The president of the Pennsylvania State System of Higher Education’s faculty union has announced October 19 to be the official date that teachers will strike if a contract agreement has not been reached. The union has also filed an unfair labor practices charge, arguing that negotiators for the Pennsylvania State System of Higher Education has negotiated in bad faith.
A strike date of October 19 would affect more than 100,000 university system students just as the fall semester’s mid-term approaches.
“With the looming possibility of a strike on the rise, there’s a lot of concerned students,” said Indiana University of Pennsylvania Student Government Association President Brian Swatt. “There are a lot of questions but no answers because there’s never been a strike. We obviously want talks to keep going on. No one wants a strike.”
Both sides have agreed to meet again in an effort to come to an agreement. However, the announcement served as a reminder of the discussions that have occurred over the past 15 months as the labor dispute continued. Since June 30, 2015, close to 5,500 faculty members and coaches have continued to work without a contract.
While Ken Mash, president of the Association of Pennsylvania State College and University Faculties, said that faculty members are willing to meet “night and day” in order to avoid a strike, he added that if an agreement had not been reached by October 19, teachers will be left with no other option.
Spokesman Kenn Marshall said that state system administrators were hoping to reduce costs across the state by $70 million. He added that if teachers strike, it could have dire consequences for the most cash-strapped schools, reports Adam Farence for The Times Herald.
Marshall went on to say that in the event of a strike, universities could lose enrollment. He added that some schools may not be able to recover from that, writes Debra Edrley for TribLive.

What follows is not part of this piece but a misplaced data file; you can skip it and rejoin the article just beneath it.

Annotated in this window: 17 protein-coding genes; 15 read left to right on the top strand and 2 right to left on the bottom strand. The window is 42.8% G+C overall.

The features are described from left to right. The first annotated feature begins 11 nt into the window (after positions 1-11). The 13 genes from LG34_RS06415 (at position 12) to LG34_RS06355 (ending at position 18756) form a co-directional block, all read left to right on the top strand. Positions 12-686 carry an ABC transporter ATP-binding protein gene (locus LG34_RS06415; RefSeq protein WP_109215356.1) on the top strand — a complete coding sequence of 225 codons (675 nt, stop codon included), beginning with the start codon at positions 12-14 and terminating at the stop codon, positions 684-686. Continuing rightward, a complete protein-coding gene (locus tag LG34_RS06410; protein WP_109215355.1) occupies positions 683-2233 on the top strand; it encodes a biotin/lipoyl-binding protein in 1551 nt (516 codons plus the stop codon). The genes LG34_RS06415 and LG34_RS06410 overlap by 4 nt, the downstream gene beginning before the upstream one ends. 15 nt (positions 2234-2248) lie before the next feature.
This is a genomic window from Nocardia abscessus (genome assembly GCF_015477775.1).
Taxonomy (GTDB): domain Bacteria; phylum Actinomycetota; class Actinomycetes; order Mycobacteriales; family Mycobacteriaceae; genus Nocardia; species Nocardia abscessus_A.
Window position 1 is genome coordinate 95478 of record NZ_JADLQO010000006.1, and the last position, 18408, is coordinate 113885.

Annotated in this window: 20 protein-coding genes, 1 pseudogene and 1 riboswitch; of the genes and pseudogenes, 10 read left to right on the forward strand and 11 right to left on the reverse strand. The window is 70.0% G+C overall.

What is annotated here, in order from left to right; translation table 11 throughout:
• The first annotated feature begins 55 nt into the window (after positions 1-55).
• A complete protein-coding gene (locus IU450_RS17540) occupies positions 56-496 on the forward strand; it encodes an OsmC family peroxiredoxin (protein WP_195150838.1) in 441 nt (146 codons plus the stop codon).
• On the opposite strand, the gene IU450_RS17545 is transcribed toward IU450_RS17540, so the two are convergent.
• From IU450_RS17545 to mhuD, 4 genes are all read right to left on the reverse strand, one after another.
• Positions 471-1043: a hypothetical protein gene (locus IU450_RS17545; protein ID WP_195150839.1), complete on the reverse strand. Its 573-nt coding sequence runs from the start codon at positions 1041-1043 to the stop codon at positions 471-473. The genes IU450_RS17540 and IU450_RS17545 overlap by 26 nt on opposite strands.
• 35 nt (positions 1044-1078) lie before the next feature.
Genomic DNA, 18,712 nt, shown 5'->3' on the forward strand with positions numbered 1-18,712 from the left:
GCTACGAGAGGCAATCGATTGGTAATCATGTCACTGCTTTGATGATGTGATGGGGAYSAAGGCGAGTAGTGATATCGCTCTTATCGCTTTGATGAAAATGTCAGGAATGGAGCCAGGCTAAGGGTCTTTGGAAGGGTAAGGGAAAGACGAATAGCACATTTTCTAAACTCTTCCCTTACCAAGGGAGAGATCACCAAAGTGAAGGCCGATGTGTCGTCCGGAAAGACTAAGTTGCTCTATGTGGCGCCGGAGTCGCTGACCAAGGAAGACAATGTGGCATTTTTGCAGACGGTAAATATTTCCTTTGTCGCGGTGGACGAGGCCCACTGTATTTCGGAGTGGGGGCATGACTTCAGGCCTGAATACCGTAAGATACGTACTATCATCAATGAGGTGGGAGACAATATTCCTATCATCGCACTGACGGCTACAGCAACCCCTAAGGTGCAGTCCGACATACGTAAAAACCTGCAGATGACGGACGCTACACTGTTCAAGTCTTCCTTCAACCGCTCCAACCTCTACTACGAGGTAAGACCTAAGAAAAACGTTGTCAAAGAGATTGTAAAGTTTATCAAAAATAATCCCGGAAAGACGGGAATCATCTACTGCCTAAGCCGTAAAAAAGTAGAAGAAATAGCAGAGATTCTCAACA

In addition, a request made by state system representatives for fact finding was recently denied by the Pennsylvania Labor Board. No response has been made by system officials concerning a union request for binding arbitration.
Bargaining issues began to surface after an extended negotiation session that lasted for several days. Mash claimed that state system officials had taken back previously agreed upon statements and had not responded to health care concessions that were brought up by the union.
Mash went on to say that although the state system offered $159 million in collective raises over the course of the contract, that did not make up for givebacks in other areas that would negate any gains.
Meanwhile, state system officials say they would like the union to use the same health care plan currently in use by other university employees.
The union has opposed a number of other proposals, including layoffs that would eliminate tenured faculty, as well as an increased use of part-time faculty members and allowing graduate students to teach stand-alone classes.
“Under no circumstances are the proposals the state system has on the table in the best interests of students,” Mash said. “We are where we are because my colleagues feel so strongly about protecting the quality of our universities and sticking up for quality for our students.”